Please do not hesitate to contact us if you would like more information and advice on the Statutory Residence Test on 020 8780 2349.

This blog is a general summary. It should not replace professional advice tailored to your specific circumstances.




Closing In On Tax Evasion HMRC Report

In December 2012, HM Revenue & Customs published an online booklet entitled Closing In on Tax Evasion.

The Government’s programme of austerity has propelled debates about the equality of the tax system into the national papers. In recent months, the tax affairs of public figures and high-profile corporations have been exposed and discussed on an unprecedented scale: Amazon, Starbucks and Google have all been accused of paying far too little. The moral and legal distinction between tax evasion and avoidance are being eroded in the public mind.

Reacting to this surge of debate and concern, the fourteen-page document Closing In on Tax Evasion sets out HMRC’s objectives, recent achievements, short term tactics, and longer term strategy for stamping out tax evasion in the UK.

In the foreword, David Gauke (Exchequer Secretary to the Treasury) declares that the publication should reassure honest tax payers that HMRC is committed to enforcing taxes fairly and strictly. He adds: ‘It’s also a message to those who evade that we are determined to detect and deal with them – the net is closing in’.

The range of actions that have already been taken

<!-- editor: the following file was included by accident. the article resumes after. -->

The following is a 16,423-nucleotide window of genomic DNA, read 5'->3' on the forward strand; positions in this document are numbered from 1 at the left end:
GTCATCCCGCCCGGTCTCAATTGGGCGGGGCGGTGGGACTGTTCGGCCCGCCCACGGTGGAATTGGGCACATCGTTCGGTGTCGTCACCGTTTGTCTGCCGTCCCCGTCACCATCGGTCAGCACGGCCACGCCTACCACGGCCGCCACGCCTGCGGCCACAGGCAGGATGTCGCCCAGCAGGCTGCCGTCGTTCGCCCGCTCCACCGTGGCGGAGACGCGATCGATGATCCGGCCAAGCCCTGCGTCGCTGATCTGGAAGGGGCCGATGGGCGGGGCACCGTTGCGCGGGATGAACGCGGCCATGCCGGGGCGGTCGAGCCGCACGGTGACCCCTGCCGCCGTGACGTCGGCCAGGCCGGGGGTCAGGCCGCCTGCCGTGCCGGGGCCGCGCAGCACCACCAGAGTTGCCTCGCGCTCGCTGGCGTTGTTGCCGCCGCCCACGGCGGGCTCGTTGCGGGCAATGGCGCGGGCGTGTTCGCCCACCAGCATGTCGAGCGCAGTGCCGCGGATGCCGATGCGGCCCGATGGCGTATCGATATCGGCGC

HMRC has:

  • signed an innovative agreement with Switzerland to recover billions of pounds in previously uncollected tax
  • developed and expanded its technical capability to join data together and uncover the hidden links in data using the advanced capabilities of Connect, HMRC’s new computer system.
  • handled around 130,000 reports in the last year from the Tax Evasion and Customs Hotlines, which allow the public  to  notify HMRC confidentially  if people are not paying the tax they owe
  • created the Offshore Coordination Unit, dedicating an additional 100 investigators to tackling offshore evasion
  • established a dedicated team dealing with the tax affairs of about 5,000 of the wealthiest individuals that has already brought in an additional £500 million in tax since 2009
  • brought in expertise from the private sector to help HMRC to deploy the latest thinking and techniques
  • invested in a team of experts who, in collaboration with the Dutch Tax Administration, have developed tools and techniques to mine the internet for data

HMRC’s Success Stories and Achievements